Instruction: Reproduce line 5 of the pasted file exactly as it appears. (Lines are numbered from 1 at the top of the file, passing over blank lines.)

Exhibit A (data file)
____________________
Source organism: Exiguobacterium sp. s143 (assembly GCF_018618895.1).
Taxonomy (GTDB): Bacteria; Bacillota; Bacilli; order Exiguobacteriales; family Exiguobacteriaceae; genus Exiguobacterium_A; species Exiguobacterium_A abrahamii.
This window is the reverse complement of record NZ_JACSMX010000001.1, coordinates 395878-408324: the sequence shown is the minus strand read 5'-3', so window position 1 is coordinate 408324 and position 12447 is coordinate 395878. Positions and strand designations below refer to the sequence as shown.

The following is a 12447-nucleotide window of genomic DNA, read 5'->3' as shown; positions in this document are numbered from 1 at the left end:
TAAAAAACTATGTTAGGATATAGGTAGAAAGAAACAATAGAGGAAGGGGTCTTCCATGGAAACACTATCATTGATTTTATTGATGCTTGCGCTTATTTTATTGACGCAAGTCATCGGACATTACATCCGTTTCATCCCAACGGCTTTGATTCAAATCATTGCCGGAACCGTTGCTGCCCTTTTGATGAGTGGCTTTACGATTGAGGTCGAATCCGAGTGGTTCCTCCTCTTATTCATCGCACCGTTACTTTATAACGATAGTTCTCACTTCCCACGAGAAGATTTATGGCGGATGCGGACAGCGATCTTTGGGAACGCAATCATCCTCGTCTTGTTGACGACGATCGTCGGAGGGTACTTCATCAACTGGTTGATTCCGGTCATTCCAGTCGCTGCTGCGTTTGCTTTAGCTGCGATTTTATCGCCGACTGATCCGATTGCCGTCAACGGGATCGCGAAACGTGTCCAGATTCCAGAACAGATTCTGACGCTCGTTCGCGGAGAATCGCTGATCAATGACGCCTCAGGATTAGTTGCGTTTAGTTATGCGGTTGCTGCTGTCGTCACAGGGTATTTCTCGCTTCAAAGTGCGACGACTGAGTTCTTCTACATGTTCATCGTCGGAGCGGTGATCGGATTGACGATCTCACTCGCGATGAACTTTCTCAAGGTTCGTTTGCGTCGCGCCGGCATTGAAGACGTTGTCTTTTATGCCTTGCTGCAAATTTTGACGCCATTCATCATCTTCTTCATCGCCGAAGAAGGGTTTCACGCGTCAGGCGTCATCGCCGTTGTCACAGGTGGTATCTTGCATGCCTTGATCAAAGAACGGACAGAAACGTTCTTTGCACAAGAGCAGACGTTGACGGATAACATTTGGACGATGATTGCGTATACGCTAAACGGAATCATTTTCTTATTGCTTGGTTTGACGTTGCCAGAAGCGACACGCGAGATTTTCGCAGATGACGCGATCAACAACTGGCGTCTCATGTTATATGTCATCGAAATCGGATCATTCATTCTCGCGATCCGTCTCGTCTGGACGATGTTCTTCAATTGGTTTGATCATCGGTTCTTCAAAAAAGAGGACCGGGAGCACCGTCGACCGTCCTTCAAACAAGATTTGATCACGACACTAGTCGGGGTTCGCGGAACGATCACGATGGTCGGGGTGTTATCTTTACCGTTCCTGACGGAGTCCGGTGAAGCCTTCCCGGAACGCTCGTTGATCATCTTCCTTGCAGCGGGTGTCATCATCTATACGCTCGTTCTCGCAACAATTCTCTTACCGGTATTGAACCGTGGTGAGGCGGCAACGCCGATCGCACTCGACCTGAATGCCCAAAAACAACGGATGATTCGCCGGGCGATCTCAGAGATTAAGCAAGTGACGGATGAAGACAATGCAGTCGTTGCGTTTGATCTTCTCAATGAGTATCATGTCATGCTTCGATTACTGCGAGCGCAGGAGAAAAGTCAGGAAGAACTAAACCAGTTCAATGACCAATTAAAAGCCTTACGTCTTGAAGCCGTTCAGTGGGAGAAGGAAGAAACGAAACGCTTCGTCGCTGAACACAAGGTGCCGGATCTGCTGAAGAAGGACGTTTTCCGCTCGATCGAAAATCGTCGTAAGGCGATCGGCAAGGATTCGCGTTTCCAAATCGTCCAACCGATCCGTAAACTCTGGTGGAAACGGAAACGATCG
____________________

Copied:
TAAAAAACTATGTTAGGATATAGGTAGAAAGAAACAATAGAGGAAGGGGTCTTCCATGGAAACACTATCATTGATTTTATTGATGCTTGCGCTTATTTTATTGACGCAAGTCATCGGACATTACATCCGTTTCATCCCAACGGCTTTGATTCAAATCATTGCCGGAACCGTTGCTGCCCTTTTGATGAGTGGCTTTACGATTGAGGTCGAATCCGAGTGGTTCCTCCTCTTATTCATCGCACCGTTACTTTATAACGATAGTTCTCACTTCCCACGAGAAGATTTATGGCGGATGCGGACAGCGATCTTTGGGAACGCAATCATCCTCGTCTTGTTGACGACGATCGTCGGAGGGTACTTCATCAACTGGTTGATTCCGGTCATTCCAGTCGCTGCTGCGTTTGCTTTAGCTGCGATTTTATCGCCGACTGATCCGATTGCCGTCAACGGGATCGCGAAACGTGTCCAGATTCCAGAACAGATTCTGACGCTCGTTCGCGGAGAATCGCTGATCAATGACGCCTCAGGATTAGTTGCGTTTAGTTATGCGGTTGCTGCTGTCGTCACAGGGTATTTCTCGCTTCAAAGTGCGACGACTGAGTTCTTCTACATGTTCATCGTCGGAGCGGTGATCGGATTGACGATCTCACTCGCGATGAACTTTCTCAAGGTTCGTTTGCGTCGCGCCGGCATTGAAGACGTTGTCTTTTATGCCTTGCTGCAAATTTTGACGCCATTCATCATCTTCTTCATCGCCGAAGAAGGGTTTCACGCGTCAGGCGTCATCGCCGTTGTCACAGGTGGTATCTTGCATGCCTTGATCAAAGAACGGACAGAAACGTTCTTTGCACAAGAGCAGACGTTGACGGATAACATTTGGACGATGATTGCGTATACGCTAAACGGAATCATTTTCTTATTGCTTGGTTTGACGTTGCCAGAAGCGACACGCGAGATTTTCGCAGATGACGCGATCAACAACTGGCGTCTCATGTTATATGTCATCGAAATCGGATCATTCATTCTCGCGATCCGTCTCGTCTGGACGATGTTCTTCAATTGGTTTGATCATCGGTTCTTCAAAAAAGAGGACCGGGAGCACCGTCGACCGTCCTTCAAACAAGATTTGATCACGACACTAGTCGGGGTTCGCGGAACGATCACGATGGTCGGGGTGTTATCTTTACCGTTCCTGACGGAGTCCGGTGAAGCCTTCCCGGAACGCTCGTTGATCATCTTCCTTGCAGCGGGTGTCATCATCTATACGCTCGTTCTCGCAACAATTCTCTTACCGGTATTGAACCGTGGTGAGGCGGCAACGCCGATCGCACTCGACCTGAATGCCCAAAAACAACGGATGATTCGCCGGGCGATCTCAGAGATTAAGCAAGTGACGGATGAAGACAATGCAGTCGTTGCGTTTGATCTTCTCAATGAGTATCATGTCATGCTTCGATTACTGCGAGCGCAGGAGAAAAGTCAGGAAGAACTAAACCAGTTCAATGACCAATTAAAAGCCTTACGTCTTGAAGCCGTTCAGTGGGAGAAGGAAGAAACGAAACGCTTCGTCGCTGAACACAAGGTGCCGGATCTGCTGAAGAAGGACGTTTTCCGCTCGATCGAAAATCGTCGTAAGGCGATCGGCAAGGATTCGCGTTTCCAAATCGTCCAACCGATCCGTAAACTCTGGTGGAAACGGAAACGATCG